top of page



Jan David Winitz



In scholarly discussions of antique Oriental rugs, their artistry has generally been the least examined, centering instead on the cultural and technical differences among the myriad styles. Yet, at Claremont Rug Company, we are highly sensitive to the seminal topic of artistry and have articulated over the years the elements that help to distinguish highly accomplished works from mediocre ones, a study that dramatically impacts their desirability and intrinsic value.

A rug’s aesthetic level is the most elusive criterion because it is partially a subjective valuation. Artistry stems from the weaver’s masterful command of all the elements, most importantly uniqueness, the totality of which has a profound, non-verbal impact on the viewer. In weaving, as in all art forms, the best pieces strike what is sometimes called “a universal chord.” Does the composition slow you down you? Does the rug have staying power, i.e., the more one looks at it, the more one sees and is intrigued by it?

Claremont Rug Company

Penthouse of a rug collector is elevated by a highly nuanced 19th century Ferahan Sarouk floral carpet.


The balance and harmony that the weavers experienced through their intimate relationship with nature informed the Oriental carpet aesthetic and was fundamental to their expression of beauty. These carpets’ stirring imagery and captivating colors are considered successful when all the elements are in accord. An alluring sense of fluidity or movement adds interest and impact to a carpet, which is achieved by modulating the spaciousness between field designs and their hierarchy by size. Are the scales of the largest and smallest motifs engaging or too similar?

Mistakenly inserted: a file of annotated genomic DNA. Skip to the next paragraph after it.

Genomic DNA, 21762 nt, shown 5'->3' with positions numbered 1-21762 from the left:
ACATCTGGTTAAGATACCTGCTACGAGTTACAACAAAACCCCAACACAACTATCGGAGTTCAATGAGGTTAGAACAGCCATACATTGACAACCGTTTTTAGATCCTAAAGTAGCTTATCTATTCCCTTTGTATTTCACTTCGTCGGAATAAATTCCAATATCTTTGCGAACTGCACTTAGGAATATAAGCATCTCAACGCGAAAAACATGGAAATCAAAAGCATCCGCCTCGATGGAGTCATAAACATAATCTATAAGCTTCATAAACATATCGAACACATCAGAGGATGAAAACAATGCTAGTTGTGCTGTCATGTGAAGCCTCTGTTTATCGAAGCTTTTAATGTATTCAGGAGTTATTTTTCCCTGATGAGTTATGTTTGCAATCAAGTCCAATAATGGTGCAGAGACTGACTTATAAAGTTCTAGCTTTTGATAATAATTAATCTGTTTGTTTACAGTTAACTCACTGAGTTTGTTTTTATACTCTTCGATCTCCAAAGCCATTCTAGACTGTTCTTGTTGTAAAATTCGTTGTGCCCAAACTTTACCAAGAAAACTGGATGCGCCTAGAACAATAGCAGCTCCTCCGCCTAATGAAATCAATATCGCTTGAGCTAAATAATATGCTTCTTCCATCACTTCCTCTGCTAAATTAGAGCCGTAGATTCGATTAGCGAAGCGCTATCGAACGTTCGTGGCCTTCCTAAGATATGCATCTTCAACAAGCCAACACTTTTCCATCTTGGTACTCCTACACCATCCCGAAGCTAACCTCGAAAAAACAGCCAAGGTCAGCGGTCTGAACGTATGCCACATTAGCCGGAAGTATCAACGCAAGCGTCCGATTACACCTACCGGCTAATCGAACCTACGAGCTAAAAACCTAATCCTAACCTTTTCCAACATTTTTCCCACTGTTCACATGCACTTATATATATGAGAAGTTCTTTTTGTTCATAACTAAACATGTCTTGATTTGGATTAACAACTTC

The syncopation of colors is another indicator of artistic level. The ability to balance some 8-25 tonalities within a color palette, and knowledgeable command of color-combining, are major determinants of a rug’s aesthetic appeal. Adding evocative visual dimension through creating delicate striations within one hue, the technique of abrash was practiced until the turn of the 20th century. Color shifts should seem naturally occurring rather than unbalanced.


Persian Mohtashan Kashan,
4’ 6” x 6’ 5”, 3rd quarter, 19th century


Persian Bakshaish, 12’ x 13’ 11”, circa 1850 explores constant spontaneous use of color and design.


Traditional rugs woven before 1900 are generally most desirable because of their much greater originality, purer, more beautiful, naturally dyed colors—including exotic hues not found in later rugs—and expressive designs. Extant pieces, up to 200 years old and available through specialty galleries, attract connoisseurs worldwide for home decoration and collection.

The weaving of Oriental rugs is an unbroken tradition embraced by ancient peoples and powerful dynasties between the Mediterranean and the Far East for over three millennia. It penetrated every societal stratum between tribal to urban, supported by a creative milieu that honored the time-intensive methods needed for unparalleled artistry and craftsmanship. The Commercial Period, spurred by foreign venture capital starting around 1900, transformed the traditional Oriental Rug market. Instead of each rug being one-of-a-kind, workshops repeated patterns and offered it in different sizes; the use of harsh chemical dyes that more expediently colored the rug yarns further compromised the artistic longevity of Oriental carpets.


This Persian Hadji Jallili Tabriz, “Garden of Paradise” carpet, 8’ 3” x 11’ 2”, 3rd quarter, 19th century, offers an exquisite tableau.


At 175-years-old the archaic symbols of this Caucasian Bidjov Shirvan tribal rug, 3’ 11” x 5’ 6”, circa 1850 epitomizes the allure of rare, investment-grade rugs.